2
$\begingroup$

I've heard that clear things such as the gaseous components of the atmosphere or water reflect no light, and that is why they are clear. I've also heard that black things such as asphalt are such because they reflect no light. What is the physical reason for these things to reflect no light yet be totally opposite, such as black and clear? How can something be black or clear but have the same property of absorbing all visible light?

$\endgroup$
1
  • $\begingroup$ You are right, neither clear nor black object reflect light. The difference is that clear things are transparent, that is they let light shine through them (e.g. you can see the sun through a window because it lets light shine through the object). Whereas black objects absorb all the light (and thus they don't reflect light). $\endgroup$
    – Hunter
    Feb 12, 2014 at 4:07

3 Answers 3

1
$\begingroup$

There is something you should think about and then hopefully things become clearer for you:

The athmosphere is only "clear" in a rather narrow region of the electromagnetic spectrum (see the nice graphic on the wikpedia page). For most wavelengths, our air is unclear and little of the incident light reaches earth's surface.

Another useful example here is glass. Glass transmitts visible light, as you can see everyday. BUT: Glass does not allow ultraviolet (or infrared) radiation to pass through. This leads to two effects if you get cought in a summer traffic jam:

  1. You will not tan. Tanning is induced by UV light, which cannot reach you uless you dangle your arm outside the window.
  2. The inside gets hot. Visible light enters the car and scatters into infrared (heat) radiation. But for this kind of wavelength, regular glass works like a mirror and the inside of the car can get very hot.

So, a black object absorbs all visible light, but might be translucent (or at least not completely obstructive) to other wavelengths.

$\endgroup$
1
$\begingroup$

I've heard that clear things such as the gaseous components of the atmosphere or water reflect no light, and that is why they are clear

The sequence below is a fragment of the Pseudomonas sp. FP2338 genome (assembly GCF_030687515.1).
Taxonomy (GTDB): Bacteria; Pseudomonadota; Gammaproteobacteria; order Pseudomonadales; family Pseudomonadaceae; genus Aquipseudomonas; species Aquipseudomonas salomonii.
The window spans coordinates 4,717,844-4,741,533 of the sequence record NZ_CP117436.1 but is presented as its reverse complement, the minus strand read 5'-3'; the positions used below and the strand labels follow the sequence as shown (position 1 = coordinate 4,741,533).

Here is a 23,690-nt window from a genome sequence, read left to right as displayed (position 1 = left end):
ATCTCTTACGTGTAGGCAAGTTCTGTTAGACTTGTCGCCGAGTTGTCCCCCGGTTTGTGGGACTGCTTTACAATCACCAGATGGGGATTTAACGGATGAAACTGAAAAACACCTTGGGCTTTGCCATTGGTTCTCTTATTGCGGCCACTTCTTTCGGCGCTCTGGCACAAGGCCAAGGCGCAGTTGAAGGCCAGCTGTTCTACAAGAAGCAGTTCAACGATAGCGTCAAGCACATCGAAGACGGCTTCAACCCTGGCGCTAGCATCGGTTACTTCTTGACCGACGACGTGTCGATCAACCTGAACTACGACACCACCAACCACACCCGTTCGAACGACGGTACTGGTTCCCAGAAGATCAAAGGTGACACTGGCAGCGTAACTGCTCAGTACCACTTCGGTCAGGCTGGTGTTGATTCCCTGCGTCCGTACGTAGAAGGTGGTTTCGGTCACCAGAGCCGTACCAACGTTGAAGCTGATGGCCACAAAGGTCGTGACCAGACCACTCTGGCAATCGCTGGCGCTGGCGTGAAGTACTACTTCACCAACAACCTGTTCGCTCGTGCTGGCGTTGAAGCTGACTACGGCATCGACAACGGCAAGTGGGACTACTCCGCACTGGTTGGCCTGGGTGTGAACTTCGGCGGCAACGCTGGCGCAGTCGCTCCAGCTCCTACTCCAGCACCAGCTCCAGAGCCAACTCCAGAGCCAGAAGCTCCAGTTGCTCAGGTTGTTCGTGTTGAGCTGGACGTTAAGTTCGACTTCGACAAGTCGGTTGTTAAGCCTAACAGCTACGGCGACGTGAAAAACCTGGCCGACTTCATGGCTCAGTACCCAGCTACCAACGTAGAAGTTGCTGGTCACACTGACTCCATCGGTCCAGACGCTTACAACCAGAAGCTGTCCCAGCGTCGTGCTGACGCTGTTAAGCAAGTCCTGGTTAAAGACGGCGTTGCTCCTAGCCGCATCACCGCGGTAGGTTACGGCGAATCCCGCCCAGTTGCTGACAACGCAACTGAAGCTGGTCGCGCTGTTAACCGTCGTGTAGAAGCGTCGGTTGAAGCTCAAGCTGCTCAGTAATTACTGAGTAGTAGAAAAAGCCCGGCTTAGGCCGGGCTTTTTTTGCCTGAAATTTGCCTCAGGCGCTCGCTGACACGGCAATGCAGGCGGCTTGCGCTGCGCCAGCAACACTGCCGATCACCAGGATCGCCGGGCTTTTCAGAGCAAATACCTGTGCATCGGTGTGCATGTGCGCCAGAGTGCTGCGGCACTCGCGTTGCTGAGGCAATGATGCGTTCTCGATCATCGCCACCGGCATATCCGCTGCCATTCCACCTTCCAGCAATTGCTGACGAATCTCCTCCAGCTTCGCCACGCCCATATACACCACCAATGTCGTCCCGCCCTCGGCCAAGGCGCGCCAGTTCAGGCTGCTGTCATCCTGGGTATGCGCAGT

Yes, "clear things" reflect light in very small percentage. But, they do reflect certain percentage of light falling on them. If they don't reflect that small percentage of light, you would have not been able to see them, they would have been invisible!

You see things or this world of secrets, only because our eye is sensitive to visible light. When objects reflect light falling on them, that reflected light enters our eye which enables us to see things. So, there must be certain percentage of reflection from the "clear things" you see. And also you can see things behind the objects like glass, this is because, reflected light from the objects behind the glass pass through glass without getting reflected.

I've also heard that black things such as asphalt are such because they reflect no light

You can see any object with particular color, because they emit that particular color or electromagnetic radiation (leaving the rest).

What is the physical reason for these things to reflect no light yet be totally opposite, such as black and clear? How can something be black or clear but have the same property of absorbing all visible light?

The reason is that "clear things" don't emit any electromagnetic radiation which is detectable by your eye, whereas the "black" objects (in your case) emit radiation detectable by your eye.

$\endgroup$
1
$\begingroup$

Black objects absorb visible light. Clear objects let visible light pass through without absorbing it.

(Both black and clear objects reflect or scatter a little bit of the light, though.)

$\endgroup$

Your Answer

By clicking “Post Your Answer”, you agree to our terms of service and acknowledge you have read our privacy policy.

Not the answer you're looking for? Browse other questions tagged or ask your own question.